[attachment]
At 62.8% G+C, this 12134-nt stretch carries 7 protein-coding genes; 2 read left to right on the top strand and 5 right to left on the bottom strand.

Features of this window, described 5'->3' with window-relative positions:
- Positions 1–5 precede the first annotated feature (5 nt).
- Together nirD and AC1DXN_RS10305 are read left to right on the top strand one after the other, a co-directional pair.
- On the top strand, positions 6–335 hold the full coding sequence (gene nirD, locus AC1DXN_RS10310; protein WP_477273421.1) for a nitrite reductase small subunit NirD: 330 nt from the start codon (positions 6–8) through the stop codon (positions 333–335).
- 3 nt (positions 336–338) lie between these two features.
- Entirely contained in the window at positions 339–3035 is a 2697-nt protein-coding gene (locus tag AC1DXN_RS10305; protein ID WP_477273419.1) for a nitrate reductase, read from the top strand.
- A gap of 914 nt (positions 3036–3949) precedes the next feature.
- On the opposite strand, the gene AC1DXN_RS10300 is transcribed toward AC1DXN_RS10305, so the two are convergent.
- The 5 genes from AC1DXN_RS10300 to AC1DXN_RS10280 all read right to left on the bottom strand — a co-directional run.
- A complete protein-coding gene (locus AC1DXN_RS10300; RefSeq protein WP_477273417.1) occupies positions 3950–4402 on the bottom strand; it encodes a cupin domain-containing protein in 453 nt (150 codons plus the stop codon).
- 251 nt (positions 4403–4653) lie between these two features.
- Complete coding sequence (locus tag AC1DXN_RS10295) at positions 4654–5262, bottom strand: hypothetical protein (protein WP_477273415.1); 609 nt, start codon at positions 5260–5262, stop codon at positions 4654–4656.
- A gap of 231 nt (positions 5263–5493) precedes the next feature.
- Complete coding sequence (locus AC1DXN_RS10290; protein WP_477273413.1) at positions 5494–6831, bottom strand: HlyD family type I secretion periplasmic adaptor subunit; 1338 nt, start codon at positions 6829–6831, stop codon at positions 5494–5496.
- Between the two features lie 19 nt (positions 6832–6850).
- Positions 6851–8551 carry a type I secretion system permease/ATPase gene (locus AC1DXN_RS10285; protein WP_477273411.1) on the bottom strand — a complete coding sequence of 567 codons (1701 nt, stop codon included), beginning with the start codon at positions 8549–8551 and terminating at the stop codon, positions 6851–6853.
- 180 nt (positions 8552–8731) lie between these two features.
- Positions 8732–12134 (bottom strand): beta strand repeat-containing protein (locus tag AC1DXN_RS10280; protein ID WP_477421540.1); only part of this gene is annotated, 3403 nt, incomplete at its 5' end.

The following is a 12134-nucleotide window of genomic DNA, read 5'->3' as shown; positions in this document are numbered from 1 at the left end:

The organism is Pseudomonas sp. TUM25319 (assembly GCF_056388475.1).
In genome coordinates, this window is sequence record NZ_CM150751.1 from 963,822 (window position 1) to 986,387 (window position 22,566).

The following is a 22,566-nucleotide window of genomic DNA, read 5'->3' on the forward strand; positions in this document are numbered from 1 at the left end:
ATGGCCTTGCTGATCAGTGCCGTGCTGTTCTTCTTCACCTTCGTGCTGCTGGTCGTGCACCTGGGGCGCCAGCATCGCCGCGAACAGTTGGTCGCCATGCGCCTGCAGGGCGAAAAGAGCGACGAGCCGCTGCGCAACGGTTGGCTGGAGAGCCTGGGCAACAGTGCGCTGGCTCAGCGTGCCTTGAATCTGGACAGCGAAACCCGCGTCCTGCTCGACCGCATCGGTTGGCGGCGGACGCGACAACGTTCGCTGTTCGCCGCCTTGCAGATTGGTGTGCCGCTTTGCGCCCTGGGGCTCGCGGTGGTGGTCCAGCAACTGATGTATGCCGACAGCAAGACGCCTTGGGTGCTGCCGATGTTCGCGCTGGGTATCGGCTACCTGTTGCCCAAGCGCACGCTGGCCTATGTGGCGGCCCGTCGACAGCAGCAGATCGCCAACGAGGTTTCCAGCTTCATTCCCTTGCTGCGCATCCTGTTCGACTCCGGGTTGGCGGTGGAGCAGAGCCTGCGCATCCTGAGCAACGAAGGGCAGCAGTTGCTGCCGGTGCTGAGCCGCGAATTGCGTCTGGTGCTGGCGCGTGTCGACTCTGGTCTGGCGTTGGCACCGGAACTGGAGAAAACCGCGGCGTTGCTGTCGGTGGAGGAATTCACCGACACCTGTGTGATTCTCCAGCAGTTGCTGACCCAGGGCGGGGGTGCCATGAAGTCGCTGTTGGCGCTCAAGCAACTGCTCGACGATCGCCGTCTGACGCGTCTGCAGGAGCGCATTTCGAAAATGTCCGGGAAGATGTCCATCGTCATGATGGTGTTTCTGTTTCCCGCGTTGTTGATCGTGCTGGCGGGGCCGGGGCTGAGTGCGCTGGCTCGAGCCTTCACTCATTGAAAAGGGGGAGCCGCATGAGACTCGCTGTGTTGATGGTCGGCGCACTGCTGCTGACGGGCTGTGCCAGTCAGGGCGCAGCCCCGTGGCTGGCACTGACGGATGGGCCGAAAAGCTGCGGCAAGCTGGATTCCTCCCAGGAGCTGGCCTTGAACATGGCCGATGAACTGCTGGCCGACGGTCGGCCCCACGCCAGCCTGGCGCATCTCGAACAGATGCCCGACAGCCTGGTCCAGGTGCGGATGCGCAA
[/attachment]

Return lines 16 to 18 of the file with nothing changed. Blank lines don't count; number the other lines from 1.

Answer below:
- Between the two features lie 19 nt (positions 6832–6850).
- Positions 6851–8551 carry a type I secretion system permease/ATPase gene (locus AC1DXN_RS10285; protein WP_477273411.1) on the bottom strand — a complete coding sequence of 567 codons (1701 nt, stop codon included), beginning with the start codon at positions 8549–8551 and terminating at the stop codon, positions 6851–6853.
- 180 nt (positions 8552–8731) lie between these two features.